Zambia records mixed crop yield due to drought

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By Jeff Kapembwa

Lusaka – Zambia has recorded a mixed production of various crops following prolonged droughts that hit most parts of the country in the 2018/19 farming season with maize dropping by over 400,000 tonnes, a report by the Ministry of Agriculture has revealed.

Production of potatoes is forecast to increase to 38,786 tonnes from 13,546 tonnes recorded a season earlier, mixed beans set to rise in output to 58,705 tonnes from 52,451 tonnes, representing 12 percent increase. 

Burley tobacco output is set to rise up to 8,417 tonnes from 5,102 tonnes, virgin tobacco production is set to slow down by four percent to 12,839 tonnes from 13,382 tonnes. but other crops were affected by army worms and over four months of dry spells.

Groundnuts production is set to decrease by 28 percent to 130,825 tonnes from the previous 181,772 tonnes with rice output forecast to decrease by 31.3 percent to 29,584 tonnes from an earlier 43,063 harvested in 2017/18 season.

National cassava flour production for 2018/19 season is poised to decrease by two percent to 1,009,146 tonnes from 1,025,575 tonnes of cassava flour, equivalent produced during the last season.  Sorghum is seen declining by 49 percent to 6,684 tonnes from 13,130 tonnes yielded last season.

Millet is seen slowing down by 23 percent to 24,845 tonnes from an earlier 32,278 tonnes harvested last season. Soya beans is likely to decrease by seven percent to 281,389 tonnes from 302,720 tonnes. This is on account of 19.6 percent reduction in the national yield from 1.46 tonnes per hectare last season to 1.18 tonnes per hectare this season and reduced rainfall in some parts of the country.

 Seed cotton production is forecast to reduce by 17.8 percent to 72,508 tonnes from 88,219 tonnes last season, Sweet potato production output is likely to slow down to 109,336 tonnes from 183,280 tonnes produced in the last season, representing a fall of 40 percent in output.

Cowpeas is likely to decline in production by 47.8 percent to 3,566 tonnes from 6,824 tonnes last season, sunflower is also expected to decline in output to 34,208 tonnes from, representing 28 percent.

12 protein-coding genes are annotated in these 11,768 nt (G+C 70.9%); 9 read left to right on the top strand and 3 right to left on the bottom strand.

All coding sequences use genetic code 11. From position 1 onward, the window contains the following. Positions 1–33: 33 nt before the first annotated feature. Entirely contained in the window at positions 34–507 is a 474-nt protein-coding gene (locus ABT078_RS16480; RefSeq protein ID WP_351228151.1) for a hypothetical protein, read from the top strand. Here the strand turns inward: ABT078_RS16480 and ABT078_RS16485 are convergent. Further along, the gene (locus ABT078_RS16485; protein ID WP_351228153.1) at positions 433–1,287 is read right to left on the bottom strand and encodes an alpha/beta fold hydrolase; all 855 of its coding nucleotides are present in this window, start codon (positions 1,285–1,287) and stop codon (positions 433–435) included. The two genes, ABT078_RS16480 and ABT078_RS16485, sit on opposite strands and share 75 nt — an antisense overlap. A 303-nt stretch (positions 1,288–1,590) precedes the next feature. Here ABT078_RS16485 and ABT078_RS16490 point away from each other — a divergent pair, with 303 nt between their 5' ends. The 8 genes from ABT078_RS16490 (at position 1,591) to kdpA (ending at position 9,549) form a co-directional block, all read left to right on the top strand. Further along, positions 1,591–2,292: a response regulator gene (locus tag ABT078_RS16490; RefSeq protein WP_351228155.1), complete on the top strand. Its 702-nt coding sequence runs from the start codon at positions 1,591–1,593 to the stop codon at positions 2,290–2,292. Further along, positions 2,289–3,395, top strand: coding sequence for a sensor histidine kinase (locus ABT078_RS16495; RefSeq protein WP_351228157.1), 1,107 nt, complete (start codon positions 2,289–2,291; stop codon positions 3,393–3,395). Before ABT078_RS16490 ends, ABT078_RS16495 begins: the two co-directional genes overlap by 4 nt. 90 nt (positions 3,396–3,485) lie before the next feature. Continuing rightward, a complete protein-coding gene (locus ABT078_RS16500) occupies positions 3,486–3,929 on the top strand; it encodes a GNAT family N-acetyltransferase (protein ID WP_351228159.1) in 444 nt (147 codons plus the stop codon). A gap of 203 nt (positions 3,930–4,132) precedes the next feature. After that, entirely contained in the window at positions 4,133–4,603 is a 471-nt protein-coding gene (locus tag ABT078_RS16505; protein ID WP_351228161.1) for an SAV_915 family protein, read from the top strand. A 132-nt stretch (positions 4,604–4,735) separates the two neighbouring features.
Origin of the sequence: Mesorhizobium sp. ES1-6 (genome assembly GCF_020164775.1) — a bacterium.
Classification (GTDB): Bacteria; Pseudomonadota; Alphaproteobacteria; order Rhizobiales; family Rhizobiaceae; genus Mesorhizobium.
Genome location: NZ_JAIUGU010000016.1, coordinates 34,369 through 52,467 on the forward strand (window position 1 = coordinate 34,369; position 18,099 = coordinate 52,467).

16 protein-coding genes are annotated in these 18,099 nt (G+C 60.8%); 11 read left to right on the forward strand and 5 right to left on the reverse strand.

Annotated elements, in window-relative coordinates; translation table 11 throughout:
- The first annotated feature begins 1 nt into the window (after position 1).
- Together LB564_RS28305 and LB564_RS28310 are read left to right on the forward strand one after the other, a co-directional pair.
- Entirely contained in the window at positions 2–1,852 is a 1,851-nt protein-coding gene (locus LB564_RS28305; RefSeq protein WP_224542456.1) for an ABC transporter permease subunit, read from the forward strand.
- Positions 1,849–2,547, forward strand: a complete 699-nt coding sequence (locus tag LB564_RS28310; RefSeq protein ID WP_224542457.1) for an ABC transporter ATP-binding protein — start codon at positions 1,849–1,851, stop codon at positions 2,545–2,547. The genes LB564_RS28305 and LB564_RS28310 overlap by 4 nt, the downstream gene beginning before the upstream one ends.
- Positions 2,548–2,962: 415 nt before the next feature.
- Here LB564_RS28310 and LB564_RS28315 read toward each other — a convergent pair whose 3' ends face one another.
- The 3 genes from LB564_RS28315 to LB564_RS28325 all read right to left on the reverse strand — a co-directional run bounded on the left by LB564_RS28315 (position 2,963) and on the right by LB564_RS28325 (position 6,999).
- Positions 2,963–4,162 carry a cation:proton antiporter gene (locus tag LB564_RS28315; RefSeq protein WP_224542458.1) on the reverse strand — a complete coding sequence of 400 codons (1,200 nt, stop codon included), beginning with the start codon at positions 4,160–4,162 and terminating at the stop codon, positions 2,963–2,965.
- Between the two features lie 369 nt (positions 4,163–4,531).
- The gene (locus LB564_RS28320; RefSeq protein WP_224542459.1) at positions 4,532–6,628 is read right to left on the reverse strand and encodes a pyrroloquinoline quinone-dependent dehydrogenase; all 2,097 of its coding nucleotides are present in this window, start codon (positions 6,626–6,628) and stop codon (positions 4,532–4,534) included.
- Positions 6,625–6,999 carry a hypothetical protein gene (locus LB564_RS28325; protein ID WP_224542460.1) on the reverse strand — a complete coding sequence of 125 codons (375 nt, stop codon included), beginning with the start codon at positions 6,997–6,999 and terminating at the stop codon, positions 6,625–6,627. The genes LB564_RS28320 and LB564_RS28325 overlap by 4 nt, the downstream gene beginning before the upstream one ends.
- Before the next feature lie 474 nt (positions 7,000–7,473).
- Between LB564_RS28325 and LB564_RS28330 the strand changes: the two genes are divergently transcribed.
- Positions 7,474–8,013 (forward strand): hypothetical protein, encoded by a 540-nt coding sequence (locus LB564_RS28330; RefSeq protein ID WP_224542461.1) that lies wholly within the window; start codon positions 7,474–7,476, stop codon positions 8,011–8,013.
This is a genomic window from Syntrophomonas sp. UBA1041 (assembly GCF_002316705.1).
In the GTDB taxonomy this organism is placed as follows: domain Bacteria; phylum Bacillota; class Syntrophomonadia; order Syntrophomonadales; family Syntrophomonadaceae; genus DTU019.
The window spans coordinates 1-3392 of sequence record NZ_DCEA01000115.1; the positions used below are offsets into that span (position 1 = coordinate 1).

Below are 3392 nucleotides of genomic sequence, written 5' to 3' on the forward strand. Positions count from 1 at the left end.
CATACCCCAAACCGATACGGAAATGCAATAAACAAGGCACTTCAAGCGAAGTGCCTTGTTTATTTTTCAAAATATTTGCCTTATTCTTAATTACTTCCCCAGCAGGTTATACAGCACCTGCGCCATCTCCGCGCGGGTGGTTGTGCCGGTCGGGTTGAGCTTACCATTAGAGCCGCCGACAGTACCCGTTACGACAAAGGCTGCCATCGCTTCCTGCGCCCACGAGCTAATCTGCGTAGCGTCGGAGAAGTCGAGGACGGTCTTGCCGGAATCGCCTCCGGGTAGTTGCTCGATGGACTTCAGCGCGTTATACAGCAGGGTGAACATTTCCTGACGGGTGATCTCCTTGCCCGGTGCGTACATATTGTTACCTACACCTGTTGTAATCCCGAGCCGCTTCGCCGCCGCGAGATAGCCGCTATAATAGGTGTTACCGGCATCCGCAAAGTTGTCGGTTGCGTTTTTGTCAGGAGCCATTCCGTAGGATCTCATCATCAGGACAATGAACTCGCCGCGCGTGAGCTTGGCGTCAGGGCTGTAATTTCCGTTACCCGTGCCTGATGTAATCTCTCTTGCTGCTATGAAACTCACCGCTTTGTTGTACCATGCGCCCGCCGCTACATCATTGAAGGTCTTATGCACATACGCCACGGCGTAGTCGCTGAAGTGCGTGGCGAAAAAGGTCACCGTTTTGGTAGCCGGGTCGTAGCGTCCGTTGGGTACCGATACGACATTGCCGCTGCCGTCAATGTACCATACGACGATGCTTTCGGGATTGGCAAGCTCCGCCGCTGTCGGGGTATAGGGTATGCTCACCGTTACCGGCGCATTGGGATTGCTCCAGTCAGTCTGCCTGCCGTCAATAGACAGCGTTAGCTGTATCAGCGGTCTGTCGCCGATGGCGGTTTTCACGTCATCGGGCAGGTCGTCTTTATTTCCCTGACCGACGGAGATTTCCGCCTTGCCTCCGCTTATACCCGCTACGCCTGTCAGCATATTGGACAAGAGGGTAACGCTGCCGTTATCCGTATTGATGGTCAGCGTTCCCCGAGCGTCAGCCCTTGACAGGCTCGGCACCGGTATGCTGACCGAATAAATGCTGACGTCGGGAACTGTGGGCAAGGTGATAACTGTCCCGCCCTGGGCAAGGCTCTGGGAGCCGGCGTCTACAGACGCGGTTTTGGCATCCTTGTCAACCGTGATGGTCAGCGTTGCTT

Minister of Agriculture, Michael Kalombe, announced in a crop forecast report earlier that maize output declined to 2,004,389 tonnes from last season’s 2,4 tonness, representing a decline of 16 percent.

Small and medium scale farmers are expected to contribute up to 94.5 percent or 1,893,845 tonnes to the total maize production, while the large scale farmers are expected to produce 110,544 tonnes.

National average yield rate for maize declined to 1.29 tonnes per hectare from 1.72 tonnes per hectare last season. Small and medium scale farmers recorded an average maize yield rate of 1.24 tonnes per hectare, representing a reduction from 1.68 tonnes per hectare. Large scale farmers recorded an average maize yield rate of 3.74 tonnes per hectare on account of reduced rains in the growing season.

 Katambo noted that although there is a significant reduction in maize outturn, Zambia will carry over a total 474,515 tonnes of maize, it had as at 1 May this year.  The Food Reserve Agency is holding 303,475 tonnes, and the Grain Traders Association has 51,474 tonnes. 

The Millers Association of Zambia is bringing 21,204 tonnes while large scale farmers are holding 36,362 tonnes and small and medium scale farmers have 62,000 tonnes.

Total supply of maize available for the 2019/2020 marketing season is 2,478,389 tonnes. Of the 17 million maize consuming population in Zambia, the country requires 1,9 million tonnes, with 1,6 million tonnes reserved for human consumption and 409,018 tonnes for industrial consumption.

To ensure food security in Zambia, the country banned all export of maize and maize meal.

“All maize and mealie meal exports remain suspended,” added Katambo.

Recently, some stakeholders expressed reservations at government’s export policy inconsistencies, which have cost the country a staggering US$1.4 billion in earnings from foreign markets, where the crop is fetching an average US$290 a tonne, which if allowed to trade, would have helped ease foreign currency pressures.

Zambia’s foreign reserves fell to a low of US$1.2 billion in February, representing two months of import cover, according to central bank data. 

 

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